I felt this book was slow to start. I am not a huge fan of this genre and if I’m totally honest ... it was the pretty cover that had me pick it up. The blurb did it no justice ...once a quarter of the way through I could not put it down.
The characters were real , relatable and you were buckled in for their journey.
I won’t give any thing away...but as a Muslim it was fascinating to read from a non Muslim writer about jinn. Very well written.
Pick it up and give it a go! I want to know what other
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Jade Maree
Jan 01, 2018 rated it liked it
I was a bit worried going in to this. There seem to be a lot of reviews saying that it is not as good as Coffee Shop. I was pleasantly surprised. I like this book and enjoyed reading it. I was hooked at the beginning - maybe not so much the end - I wish it was a bit longer.
Brenda
Mar 09, 2019 rated it really liked it
Shelves: 2019
DR is an amazing story teller! Her research of and immersion into the region, culture, and people she is writing about really makes an impact on her stories and once you start one of her book you won't be able to put it down!
Erin
Nov 13, 2019 rated it liked it
3.5 a thoughtful + enjoyable light read, won’t disappoint readers of previous Rodriguez books.
Mrs Louise Stewart
Nov 15, 2019 rated it it was amazing
Love reading Deborah Rodriguez novels, so interesting to learn of different cultures and places all tied up in wonderful storytelling
The Barefoot Crafter
Dec 31, 2017 rated it really liked it
Shelves: 2018-reads
An enchanting story that feels like being swirled into a sandstorm and then dumped in the heat of Oman, The Zanzibar Wife was a delightful look at how our spirituality affects our relationships, experience and self-perception. We see three very different women form unlikely bonds of friendship through shared experience, and get to dip our toes into the mysticism of the Jinn, and the inexplicable. I really enjoyed this book, and would recommend it for a nice easy holiday read. A few darker, ...more
Sasha
Nov 28, 2017 rated it it was ok  ·  review of another edition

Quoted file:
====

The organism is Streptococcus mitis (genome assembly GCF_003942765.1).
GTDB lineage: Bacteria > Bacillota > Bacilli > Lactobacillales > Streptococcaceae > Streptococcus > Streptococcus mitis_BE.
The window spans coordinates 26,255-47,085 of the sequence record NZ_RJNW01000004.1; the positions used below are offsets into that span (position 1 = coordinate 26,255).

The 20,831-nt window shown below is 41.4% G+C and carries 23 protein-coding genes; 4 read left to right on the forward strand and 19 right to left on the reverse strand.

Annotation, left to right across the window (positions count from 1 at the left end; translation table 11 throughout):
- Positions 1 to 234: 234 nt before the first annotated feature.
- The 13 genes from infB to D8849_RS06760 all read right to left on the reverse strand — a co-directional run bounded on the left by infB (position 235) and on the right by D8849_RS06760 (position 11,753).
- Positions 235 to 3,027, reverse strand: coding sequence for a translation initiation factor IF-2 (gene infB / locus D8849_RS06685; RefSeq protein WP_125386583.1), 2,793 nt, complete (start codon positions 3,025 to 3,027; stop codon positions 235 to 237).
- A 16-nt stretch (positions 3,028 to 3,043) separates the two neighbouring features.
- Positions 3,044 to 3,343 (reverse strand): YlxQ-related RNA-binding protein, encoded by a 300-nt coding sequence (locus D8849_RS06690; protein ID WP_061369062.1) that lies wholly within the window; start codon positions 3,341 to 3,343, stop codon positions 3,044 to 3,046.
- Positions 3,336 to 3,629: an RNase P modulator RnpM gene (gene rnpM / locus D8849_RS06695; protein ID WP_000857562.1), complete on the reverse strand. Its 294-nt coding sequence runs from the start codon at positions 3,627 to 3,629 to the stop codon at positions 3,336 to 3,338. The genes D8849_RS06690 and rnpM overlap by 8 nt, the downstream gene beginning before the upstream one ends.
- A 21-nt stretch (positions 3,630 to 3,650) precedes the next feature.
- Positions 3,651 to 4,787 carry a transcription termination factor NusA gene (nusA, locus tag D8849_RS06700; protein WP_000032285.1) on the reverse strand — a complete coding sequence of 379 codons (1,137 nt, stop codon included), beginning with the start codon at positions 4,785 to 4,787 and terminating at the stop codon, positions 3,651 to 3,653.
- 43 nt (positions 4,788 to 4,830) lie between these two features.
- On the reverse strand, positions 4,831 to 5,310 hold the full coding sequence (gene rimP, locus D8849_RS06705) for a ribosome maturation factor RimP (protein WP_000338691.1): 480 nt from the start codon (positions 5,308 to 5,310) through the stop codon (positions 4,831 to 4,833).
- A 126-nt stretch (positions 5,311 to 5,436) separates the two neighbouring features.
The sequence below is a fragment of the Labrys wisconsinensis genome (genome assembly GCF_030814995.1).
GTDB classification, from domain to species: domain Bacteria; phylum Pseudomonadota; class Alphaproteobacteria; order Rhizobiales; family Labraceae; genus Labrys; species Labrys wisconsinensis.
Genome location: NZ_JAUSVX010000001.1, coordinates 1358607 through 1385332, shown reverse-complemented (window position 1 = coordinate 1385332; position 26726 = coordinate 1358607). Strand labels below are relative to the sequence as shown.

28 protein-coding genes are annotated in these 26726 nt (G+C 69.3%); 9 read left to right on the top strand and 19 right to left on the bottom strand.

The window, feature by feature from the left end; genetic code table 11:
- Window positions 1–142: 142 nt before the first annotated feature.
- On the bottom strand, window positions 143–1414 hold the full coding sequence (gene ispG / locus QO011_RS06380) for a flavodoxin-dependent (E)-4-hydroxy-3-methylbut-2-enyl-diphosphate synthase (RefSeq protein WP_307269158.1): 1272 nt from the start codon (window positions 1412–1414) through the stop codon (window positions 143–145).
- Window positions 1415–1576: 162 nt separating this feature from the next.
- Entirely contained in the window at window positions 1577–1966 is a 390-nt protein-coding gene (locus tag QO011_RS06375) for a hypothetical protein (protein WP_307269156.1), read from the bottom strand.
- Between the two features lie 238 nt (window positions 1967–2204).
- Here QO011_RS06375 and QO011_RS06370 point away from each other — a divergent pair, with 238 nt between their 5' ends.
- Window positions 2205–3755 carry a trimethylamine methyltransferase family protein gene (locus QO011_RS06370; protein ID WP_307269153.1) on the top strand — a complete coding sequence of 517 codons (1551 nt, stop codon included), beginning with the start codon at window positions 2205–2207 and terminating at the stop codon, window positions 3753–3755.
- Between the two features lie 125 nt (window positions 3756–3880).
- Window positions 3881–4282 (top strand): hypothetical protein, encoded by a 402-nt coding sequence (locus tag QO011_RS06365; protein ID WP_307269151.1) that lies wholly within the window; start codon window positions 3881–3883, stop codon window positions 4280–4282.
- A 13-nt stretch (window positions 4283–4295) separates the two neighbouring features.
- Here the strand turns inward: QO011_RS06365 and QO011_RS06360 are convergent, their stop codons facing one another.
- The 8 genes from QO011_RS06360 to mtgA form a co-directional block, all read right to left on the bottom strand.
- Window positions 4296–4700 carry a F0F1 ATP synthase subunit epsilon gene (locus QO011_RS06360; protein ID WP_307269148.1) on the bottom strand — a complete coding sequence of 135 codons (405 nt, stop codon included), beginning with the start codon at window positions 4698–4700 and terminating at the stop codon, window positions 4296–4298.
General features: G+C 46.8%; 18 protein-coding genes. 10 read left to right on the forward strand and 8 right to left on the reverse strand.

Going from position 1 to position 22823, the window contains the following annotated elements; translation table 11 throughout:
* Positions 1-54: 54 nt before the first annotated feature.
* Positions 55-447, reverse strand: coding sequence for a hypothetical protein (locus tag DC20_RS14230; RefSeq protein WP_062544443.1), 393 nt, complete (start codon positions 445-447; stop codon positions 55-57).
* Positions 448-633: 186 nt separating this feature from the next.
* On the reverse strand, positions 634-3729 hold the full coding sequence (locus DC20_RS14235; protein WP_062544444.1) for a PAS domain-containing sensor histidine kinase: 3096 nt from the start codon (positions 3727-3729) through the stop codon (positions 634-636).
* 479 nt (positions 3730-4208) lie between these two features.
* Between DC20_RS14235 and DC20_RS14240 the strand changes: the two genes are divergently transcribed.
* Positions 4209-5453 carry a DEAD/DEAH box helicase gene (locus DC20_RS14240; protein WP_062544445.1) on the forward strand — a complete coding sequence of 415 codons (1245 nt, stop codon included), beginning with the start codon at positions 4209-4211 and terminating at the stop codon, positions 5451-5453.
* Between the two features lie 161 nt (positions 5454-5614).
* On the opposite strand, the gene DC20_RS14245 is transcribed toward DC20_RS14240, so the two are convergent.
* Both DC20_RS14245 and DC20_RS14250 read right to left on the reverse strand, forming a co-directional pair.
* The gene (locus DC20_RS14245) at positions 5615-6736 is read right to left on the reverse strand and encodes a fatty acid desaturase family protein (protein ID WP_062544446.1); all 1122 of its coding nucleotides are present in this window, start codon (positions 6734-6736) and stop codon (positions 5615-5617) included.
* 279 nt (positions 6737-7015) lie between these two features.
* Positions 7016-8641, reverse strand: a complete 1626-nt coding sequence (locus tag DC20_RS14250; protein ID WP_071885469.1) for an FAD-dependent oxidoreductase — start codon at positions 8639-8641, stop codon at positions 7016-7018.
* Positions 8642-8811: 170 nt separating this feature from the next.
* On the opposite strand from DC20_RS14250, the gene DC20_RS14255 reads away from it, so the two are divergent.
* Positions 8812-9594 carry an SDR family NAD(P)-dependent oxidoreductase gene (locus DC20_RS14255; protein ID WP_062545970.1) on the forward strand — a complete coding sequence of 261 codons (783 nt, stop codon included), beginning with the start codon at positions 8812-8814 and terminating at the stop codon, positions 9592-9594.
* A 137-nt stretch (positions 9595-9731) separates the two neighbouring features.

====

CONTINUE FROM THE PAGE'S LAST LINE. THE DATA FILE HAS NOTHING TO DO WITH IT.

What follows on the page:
Shelves: drama, bored-me
So I have never read any others by Rodriguez but I am aware that particularly her "Little Coffee Shop of Kabul" is fairly well regarded. So while I wasn't expecting anything earth shattering I was expecting at least a decent story. I was disappointed.

Rachel is a photojournalist who suddenly finds herself burnt out after one too many warzones. Offered a short stint with a travel magazine she heads to Oman in search of artisans and craftspeople.

Ariana is a British national living in Dubai.
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Taryn
Enticing
Unrealistic
Underwhelming
Nicole Kalinowska
Nov 07, 2019 rated it liked it
Underwhelming and disappointing.

The Zanzibar Wife looked promising and enticing, but it just fell short of my expectations.

1. There just wasn’t enough of the Zanzibar wife. Sure, the plot kind of, loosely, centres around her, and this is all revealed at the end. But the reveal and the tying-loose-ends wasn’t as exciting as I’d hoped. We are told a lot about Miza and her situation. But that’s the problem. We are told it. I didn’t feel close to her character and she felt flat and 2D.

2. There
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Melissa Sargent
May 18, 2018 rated it liked it
There are times when travelling via book is about as close as I will get to a holiday, and so I was pretty excited to receive The Zanzibar Wife, the latest novel by Deborah Rodriguez of Little Coffee Shop in Kabul fame. It ticked all the boxes, with its exotic location, cultural mysteries to be discovered and intersecting stories of three characters who could not be further from me and so, therefore, are completely fascinating to me.

This week I also happened upon a fabulous podcast interview
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Tamara Thiessen
Dec 19, 2019 rated it it was ok
Unlike some I did not wait to get to the end of this before giving up on it. A journalist and travel writer, I was drawn in by the exotic travel overtones, but that is not enough to make a good book. Some of the settings are indeed fascinating and clearly the author has done her research. Yet I found the exotic threads spun out in a contrived manner, like much of the book itself. Incredible - as as in not very credible. Exaggerated plot and characters, implausible situations simply from them ...more
Cjfielden
Jul 17, 2019 rated it liked it
This novel is the story of three very different women: Rachel - a former war-photographer, Ariana - a British ex-pat who lives in Dubai and Miza - the “Zanzibar wife.” It follows their adventures when they all end up in Oman for various reasons at turning points in all of their lives and then end up providing support for each other despite their differing backgrounds.

I was drawn to the novel by the exotic settings - Zanzibar and Oman. I was also intrigued by the idea of the clash of cultures
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Rach Roberts McMillan